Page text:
King's College London
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The pioneering work of Professor Jean Hanson, 1919-1973

Publication of the results in Nature, 1954

==insert description of image=Jean Hanson with co-workers 1950s Hanson and Huxley needed to illustrate in detail the process of fibre contraction in the optical range and spent the winter of 1953-1954 painstakingly collecting light microscope pictures of each stage.

These required long hours at the microscope, so much so that both researchers had to take it in turns to avoid eyestrain.

The conclusions were published in Nature in 1954 alongside similar independent results from a competing team of Andrew Huxley (no relation of HE Huxley) and Ralph Niedergerke, based in Cambridge, and who employed interference microscopy.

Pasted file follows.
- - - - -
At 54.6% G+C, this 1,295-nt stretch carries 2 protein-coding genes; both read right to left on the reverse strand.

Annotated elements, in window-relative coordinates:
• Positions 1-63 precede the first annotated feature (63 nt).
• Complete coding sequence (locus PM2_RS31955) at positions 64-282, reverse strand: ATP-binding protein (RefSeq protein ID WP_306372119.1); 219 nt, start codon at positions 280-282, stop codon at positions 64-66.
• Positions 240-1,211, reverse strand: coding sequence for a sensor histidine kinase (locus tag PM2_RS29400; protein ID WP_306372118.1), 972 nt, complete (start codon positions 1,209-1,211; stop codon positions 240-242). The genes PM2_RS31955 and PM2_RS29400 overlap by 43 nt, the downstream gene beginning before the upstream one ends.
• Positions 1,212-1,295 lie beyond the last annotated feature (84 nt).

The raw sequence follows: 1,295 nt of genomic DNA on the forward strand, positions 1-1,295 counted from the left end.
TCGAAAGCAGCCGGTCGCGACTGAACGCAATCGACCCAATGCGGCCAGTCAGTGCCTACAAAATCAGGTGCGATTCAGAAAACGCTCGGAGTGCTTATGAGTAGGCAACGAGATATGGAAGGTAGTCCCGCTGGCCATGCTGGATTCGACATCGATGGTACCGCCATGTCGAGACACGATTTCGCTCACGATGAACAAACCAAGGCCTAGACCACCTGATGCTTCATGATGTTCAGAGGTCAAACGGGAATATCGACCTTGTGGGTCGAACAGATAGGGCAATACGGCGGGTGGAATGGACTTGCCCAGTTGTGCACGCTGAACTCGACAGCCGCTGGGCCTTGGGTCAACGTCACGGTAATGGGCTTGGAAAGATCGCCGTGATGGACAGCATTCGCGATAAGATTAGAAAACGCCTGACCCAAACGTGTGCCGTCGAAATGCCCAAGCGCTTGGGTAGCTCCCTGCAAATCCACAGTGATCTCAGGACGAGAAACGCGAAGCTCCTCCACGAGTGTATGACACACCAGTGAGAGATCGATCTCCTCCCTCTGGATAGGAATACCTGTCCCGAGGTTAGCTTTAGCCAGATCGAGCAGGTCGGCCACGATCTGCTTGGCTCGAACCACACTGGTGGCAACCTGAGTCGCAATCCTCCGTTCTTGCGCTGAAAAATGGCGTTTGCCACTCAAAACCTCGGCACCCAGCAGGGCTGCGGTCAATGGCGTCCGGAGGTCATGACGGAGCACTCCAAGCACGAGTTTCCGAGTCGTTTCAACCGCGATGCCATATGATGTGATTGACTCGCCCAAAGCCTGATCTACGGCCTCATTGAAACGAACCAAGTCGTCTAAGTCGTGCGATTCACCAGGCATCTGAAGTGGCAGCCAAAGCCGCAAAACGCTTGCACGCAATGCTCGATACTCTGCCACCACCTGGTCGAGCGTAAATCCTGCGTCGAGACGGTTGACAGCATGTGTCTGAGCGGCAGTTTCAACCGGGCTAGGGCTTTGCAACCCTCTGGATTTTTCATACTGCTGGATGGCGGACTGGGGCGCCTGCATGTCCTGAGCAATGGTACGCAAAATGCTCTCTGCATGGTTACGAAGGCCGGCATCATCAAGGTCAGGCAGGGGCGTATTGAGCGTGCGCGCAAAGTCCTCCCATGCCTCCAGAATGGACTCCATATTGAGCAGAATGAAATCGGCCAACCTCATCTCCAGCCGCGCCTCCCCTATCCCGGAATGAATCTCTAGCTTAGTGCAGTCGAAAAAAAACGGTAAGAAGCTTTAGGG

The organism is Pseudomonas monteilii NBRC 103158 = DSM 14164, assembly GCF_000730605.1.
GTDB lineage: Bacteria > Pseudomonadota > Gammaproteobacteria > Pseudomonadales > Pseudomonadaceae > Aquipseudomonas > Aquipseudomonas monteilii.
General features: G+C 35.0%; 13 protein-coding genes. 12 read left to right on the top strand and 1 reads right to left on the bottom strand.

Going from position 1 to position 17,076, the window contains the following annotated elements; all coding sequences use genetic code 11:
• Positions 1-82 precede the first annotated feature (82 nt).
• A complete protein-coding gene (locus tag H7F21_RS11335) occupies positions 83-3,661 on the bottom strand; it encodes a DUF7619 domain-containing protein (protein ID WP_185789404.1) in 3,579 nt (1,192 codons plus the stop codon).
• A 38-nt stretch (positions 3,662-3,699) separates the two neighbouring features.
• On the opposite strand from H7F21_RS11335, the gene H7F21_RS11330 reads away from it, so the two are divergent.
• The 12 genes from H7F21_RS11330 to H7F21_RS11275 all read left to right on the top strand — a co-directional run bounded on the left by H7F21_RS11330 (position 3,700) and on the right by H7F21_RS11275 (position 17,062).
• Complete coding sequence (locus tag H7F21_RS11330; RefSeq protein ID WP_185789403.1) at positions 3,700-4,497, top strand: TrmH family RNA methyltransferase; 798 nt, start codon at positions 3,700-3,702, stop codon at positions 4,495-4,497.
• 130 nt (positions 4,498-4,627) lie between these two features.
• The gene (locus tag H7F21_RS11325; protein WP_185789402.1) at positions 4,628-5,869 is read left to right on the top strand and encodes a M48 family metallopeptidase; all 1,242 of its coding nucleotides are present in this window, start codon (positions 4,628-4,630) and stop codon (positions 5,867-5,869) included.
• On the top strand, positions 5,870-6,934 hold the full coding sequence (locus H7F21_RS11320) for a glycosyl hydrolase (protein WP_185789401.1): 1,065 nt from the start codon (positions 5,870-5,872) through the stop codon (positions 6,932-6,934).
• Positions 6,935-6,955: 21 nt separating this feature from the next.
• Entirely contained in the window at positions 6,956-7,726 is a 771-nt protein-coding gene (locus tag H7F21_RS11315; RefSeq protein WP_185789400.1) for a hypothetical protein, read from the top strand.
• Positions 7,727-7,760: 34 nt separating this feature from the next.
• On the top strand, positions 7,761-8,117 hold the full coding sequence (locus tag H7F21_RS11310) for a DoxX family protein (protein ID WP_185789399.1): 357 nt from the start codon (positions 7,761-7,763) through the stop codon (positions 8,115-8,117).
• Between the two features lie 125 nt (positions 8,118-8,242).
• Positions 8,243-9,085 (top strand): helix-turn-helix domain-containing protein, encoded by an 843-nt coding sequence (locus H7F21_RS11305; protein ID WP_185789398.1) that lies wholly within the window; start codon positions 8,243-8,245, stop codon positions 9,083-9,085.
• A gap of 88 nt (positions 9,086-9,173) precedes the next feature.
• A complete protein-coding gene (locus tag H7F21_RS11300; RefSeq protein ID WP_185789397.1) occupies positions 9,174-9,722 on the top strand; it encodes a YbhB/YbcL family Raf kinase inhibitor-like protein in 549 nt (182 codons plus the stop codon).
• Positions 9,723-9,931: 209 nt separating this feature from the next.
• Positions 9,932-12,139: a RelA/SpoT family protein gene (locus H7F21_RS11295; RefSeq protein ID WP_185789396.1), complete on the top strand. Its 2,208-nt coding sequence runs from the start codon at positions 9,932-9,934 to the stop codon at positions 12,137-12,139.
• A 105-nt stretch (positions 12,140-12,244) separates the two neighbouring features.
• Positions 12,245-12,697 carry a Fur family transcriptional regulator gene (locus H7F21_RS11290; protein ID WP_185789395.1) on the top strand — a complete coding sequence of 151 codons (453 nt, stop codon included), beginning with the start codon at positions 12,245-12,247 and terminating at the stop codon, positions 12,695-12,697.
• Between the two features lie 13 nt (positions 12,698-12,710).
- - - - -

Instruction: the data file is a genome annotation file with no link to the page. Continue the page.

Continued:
Hanson and Huxley's paper was entitled, 'Changes in the cross-striations of muscle during contraction and stretch and their structural interpretation,' Nature 173 (22 May 1954), 973-976.

The myosin work had demonstrated that the A-bands were not after all composed of a third, mystery, substance that had apparently defeated analysis.

Instead, they comprised the point of partial overlap between actin and the thicker myosin protein. Its greater density and thus higher refractive index in comparison with the rest of the muscle structure explained the A-band region's darker appearance.

The importance of the work was in combining structural and biochemical information in a coherent and satisfying hypothesis.

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